Pharmacy, as an independent branch of medicine was appeared in Europe in 1240 when the Emperor of Holy Rome* separated pharmacy from medicine. However, there was no special pharmaceutical training at that time. The duty of a pharmacist was to prepare and sell medicines and to help the doctor. In Great Britain assistants to the physicians were called apothecaries.
In the 15-th century first appeared the term “provisor” (from Latin foreseeing, predicting), that explains the importance of the role of the pharmacists in treatment process. The doctor establishes diagnosis and the pharmacist foresees the tendency of the disease and with the aid of proper medicines corrects and predetermines its course and further development. First proper Pharmacopoeia was launched in 1581 in Spain.
Much time went till pharmacy became a profession and creation of special medical establishments were found necessary. Hundreds of private schools were opened throughout Europe that often were headed or owned by the pharmacists. First educational establishments with proper course for pharmacists were opened in Montpelier (France), Padua, Barcelona in the middle of the 16-th century.
In 1623 the apothecaries opened a manufacturing laboratory which produced galenical preparations. This was necessary, in their opinion, because the drugs sold were often adulterated. The laboratory was a great success, and, by 1671, it developed into a real chemical plant. The apothecaries had the right to dispense medicines.
Practices of giving education to the pharmacists within Universities were first introduced in France and England at the beginning of the 19-th century. The education was oriented on gaining knowledge and practical skills in manufacture and use of the medicines. But later educational courses started to include more theoretical subjects. It was connected to the fact that during following decades pharmacies gradually lost manufacturing functions and were more concentrated on sales of the medicines and advises to the patients.
In Russia, pharmacy as a branch of science started its development since the decree of Peter I* in the 18-th century. According to the decree pharmacists got special training at the hospital chemists’* and private chemists’. Some of them had practice at the chemists’ orchards (gardens). The pupils studied botany and had practice of pharmacy at the hospital chemists’. At the end of their study they had an examination for the title of a pharmacist and chemist assistant.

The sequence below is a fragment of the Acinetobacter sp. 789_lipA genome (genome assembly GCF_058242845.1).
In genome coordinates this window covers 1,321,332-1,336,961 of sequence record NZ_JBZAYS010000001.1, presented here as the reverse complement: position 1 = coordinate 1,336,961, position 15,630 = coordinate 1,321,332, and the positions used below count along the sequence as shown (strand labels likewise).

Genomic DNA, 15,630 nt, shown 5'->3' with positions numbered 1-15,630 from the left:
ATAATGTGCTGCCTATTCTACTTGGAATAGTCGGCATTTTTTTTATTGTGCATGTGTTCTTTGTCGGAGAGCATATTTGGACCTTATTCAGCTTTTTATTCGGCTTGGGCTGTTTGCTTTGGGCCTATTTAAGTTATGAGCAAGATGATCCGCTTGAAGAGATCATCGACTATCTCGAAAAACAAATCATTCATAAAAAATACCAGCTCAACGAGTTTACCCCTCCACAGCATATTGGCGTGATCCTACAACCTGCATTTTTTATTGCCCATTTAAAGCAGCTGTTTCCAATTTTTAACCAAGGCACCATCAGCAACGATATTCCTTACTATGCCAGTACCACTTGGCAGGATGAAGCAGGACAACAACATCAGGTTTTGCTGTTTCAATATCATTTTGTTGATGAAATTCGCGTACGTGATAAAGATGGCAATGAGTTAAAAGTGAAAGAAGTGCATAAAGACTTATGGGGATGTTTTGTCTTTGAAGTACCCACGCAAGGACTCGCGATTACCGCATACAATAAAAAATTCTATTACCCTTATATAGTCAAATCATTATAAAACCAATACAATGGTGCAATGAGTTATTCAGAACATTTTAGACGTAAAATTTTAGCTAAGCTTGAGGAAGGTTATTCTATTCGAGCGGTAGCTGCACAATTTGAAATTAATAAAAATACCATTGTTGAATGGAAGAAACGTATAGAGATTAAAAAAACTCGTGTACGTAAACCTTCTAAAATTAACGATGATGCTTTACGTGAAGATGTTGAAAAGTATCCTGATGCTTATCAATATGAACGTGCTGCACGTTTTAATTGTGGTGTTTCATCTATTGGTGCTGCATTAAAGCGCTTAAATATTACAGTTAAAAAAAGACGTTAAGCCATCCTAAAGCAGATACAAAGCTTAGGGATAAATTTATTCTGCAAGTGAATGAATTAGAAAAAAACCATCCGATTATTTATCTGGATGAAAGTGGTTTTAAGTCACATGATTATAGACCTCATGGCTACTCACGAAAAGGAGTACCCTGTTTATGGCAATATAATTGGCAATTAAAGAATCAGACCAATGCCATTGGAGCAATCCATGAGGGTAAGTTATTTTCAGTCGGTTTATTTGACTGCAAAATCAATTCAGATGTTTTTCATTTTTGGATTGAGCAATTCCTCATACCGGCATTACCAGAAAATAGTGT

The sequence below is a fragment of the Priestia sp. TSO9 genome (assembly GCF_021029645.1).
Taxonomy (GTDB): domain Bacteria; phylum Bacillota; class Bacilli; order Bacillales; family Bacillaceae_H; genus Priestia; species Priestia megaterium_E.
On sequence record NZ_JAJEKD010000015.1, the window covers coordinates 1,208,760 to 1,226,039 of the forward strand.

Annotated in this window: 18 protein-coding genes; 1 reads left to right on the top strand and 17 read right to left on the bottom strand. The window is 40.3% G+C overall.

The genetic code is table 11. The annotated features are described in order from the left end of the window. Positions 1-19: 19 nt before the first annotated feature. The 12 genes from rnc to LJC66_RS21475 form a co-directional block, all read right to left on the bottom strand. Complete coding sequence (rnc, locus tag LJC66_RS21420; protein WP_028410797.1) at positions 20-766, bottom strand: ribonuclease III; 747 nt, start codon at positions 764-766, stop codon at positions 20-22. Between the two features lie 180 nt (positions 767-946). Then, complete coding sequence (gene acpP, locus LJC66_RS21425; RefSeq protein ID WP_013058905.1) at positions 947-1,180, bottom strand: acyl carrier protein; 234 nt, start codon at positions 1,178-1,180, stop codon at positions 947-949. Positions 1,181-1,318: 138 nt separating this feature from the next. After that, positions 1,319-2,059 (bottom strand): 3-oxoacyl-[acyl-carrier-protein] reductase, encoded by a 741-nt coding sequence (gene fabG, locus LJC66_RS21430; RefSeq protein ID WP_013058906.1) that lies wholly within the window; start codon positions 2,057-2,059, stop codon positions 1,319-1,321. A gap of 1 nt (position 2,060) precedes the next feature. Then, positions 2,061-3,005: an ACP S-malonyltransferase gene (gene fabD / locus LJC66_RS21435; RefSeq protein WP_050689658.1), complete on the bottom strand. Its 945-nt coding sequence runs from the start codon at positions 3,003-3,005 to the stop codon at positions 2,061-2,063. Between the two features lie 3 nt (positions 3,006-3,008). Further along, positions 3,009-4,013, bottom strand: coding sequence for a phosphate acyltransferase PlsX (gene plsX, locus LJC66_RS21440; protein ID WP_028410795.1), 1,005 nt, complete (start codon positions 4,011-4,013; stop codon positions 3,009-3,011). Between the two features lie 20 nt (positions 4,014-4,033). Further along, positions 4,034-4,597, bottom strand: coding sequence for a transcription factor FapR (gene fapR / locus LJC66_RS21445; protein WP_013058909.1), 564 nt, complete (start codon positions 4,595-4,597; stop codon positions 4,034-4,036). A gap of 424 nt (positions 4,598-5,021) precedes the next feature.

Pharmacy is now made possible by organized pharmaceutical education, pharmaceutical research and pharmaceutical industry.
Exercise 1. Discuss the text, answering the questions.
1. What new facts have you found out about your future speciality? 2. When pharmacy was born? 3. How can you define “pharmacy” now? 4. Is pharmacy an ancient science? Prove it. 5. Who were the first “pharmacists”? 6. How were the pharmacists prepared at that time? 7. What did you learn about the word “provisor”? 8. When were the first educational establishments for pharmacists opened? 9. What was the education of pharmacist oriented on? 10. Why was it necessary to open a manufacturing laboratory? 11. What can you say about the development of pharmacy in Russia?
Exercise 2. Look through the text and find the degrees of comparison of adjectives.
Exercise 3. Finish the sentences according to the text:
1. First pharmacies in Europe… 2. First prescriptions were created and… 3. Monks prepared remedies and … 4. European pharmaceutical School’s roots … . 5. The duty of a pharmacist was … 6. The doctor establishes diagnosis and the pharmacist … . 7. First proper Pharmacopoeia … . 8. In 1623 the apothecaries opened … . 9. Practices of giving education to the pharmacists within Universities … 10. According to the decree pharmacists got special training … .
Exercise 4. Read and say what statement corresponds to the main idea of the text.
1. Pharmacy has developed independently of medicine since early time. 2. Pharmacy has developed independently since the act of the Emperor of Rome. 3. Pharmacy had developed independently of medicine till late seventeenth century. 4. Pharmacy developed independently of medicine because the Medical Act of 1540 permitted practice of medicine to apothecaries.
Exercise 5. Look through the text again and note the differences of pharmacy development in Europe and Russia.
Exercise 1. Read and reproduce the following situational dialogues.
־ We’ve got a new philosophy lecturer this term.
־ How do you like him?
־ He makes an impression of a highly qualified teacher. Besides, he is very strict. And I think it’s good.
־ As for me, I prefer not very strict teachers.
־ Excuse me, are you from the Pharmaceutical faculty?
־ Yes, I am.
־ And from what group?
־ Fine. I am to speak to your monitor*. Is he here?
־ Yes, there he is standing. Let’s come up to him.
* monitor – ñòàðîñòà.
What foreign language do you study?
־ English. And I like it very much.
־ Do you? Then you must be good at languages*. As for me, I have a lot of trouble with it. I’m afraid I have no abilities for languages* …
־ Sorry, but do you work at your English regularly?
־ To tell the truth, I don’t. Perhaps, I got a little too interested in sports.
־ I see. It’s not easy for you to keep up* both sports and studies. And what are you going to do about it?
־ I really don’t know. Maybe, I have to change something in my daily routine.
* to be
־ You wouldn’t like to fail* in your physics exam tomorrow, would you?
־ Of course, I wouldn’t. Who would?